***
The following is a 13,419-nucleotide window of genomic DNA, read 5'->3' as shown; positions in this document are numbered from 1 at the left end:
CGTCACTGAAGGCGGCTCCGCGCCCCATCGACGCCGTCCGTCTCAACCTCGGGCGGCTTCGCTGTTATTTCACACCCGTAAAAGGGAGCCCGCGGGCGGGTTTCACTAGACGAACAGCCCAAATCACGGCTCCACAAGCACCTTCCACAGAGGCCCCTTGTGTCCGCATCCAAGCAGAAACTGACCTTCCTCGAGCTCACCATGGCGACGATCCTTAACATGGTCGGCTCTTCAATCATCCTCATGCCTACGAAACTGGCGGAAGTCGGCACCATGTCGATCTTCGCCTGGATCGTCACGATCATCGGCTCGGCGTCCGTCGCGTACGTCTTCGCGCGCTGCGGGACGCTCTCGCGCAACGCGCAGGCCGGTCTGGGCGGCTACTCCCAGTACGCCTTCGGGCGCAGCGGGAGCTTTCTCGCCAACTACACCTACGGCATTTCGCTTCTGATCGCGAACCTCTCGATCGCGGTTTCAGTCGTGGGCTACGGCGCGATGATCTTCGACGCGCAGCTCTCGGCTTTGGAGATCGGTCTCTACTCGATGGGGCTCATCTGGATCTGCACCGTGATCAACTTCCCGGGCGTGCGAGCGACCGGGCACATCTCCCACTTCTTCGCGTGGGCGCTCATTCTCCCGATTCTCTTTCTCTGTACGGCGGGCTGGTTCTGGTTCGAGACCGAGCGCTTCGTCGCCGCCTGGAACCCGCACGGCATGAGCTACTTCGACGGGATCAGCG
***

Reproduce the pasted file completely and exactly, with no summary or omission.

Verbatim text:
The following is a 13,419-nucleotide window of genomic DNA, read 5'->3' as shown; positions in this document are numbered from 1 at the left end:
CGTCACTGAAGGCGGCTCCGCGCCCCATCGACGCCGTCCGTCTCAACCTCGGGCGGCTTCGCTGTTATTTCACACCCGTAAAAGGGAGCCCGCGGGCGGGTTTCACTAGACGAACAGCCCAAATCACGGCTCCACAAGCACCTTCCACAGAGGCCCCTTGTGTCCGCATCCAAGCAGAAACTGACCTTCCTCGAGCTCACCATGGCGACGATCCTTAACATGGTCGGCTCTTCAATCATCCTCATGCCTACGAAACTGGCGGAAGTCGGCACCATGTCGATCTTCGCCTGGATCGTCACGATCATCGGCTCGGCGTCCGTCGCGTACGTCTTCGCGCGCTGCGGGACGCTCTCGCGCAACGCGCAGGCCGGTCTGGGCGGCTACTCCCAGTACGCCTTCGGGCGCAGCGGGAGCTTTCTCGCCAACTACACCTACGGCATTTCGCTTCTGATCGCGAACCTCTCGATCGCGGTTTCAGTCGTGGGCTACGGCGCGATGATCTTCGACGCGCAGCTCTCGGCTTTGGAGATCGGTCTCTACTCGATGGGGCTCATCTGGATCTGCACCGTGATCAACTTCCCGGGCGTGCGAGCGACCGGGCACATCTCCCACTTCTTCGCGTGGGCGCTCATTCTCCCGATTCTCTTTCTCTGTACGGCGGGCTGGTTCTGGTTCGAGACCGAGCGCTTCGTCGCCGCCTGGAACCCGCACGGCATGAGCTACTTCGACGGGATCAGCG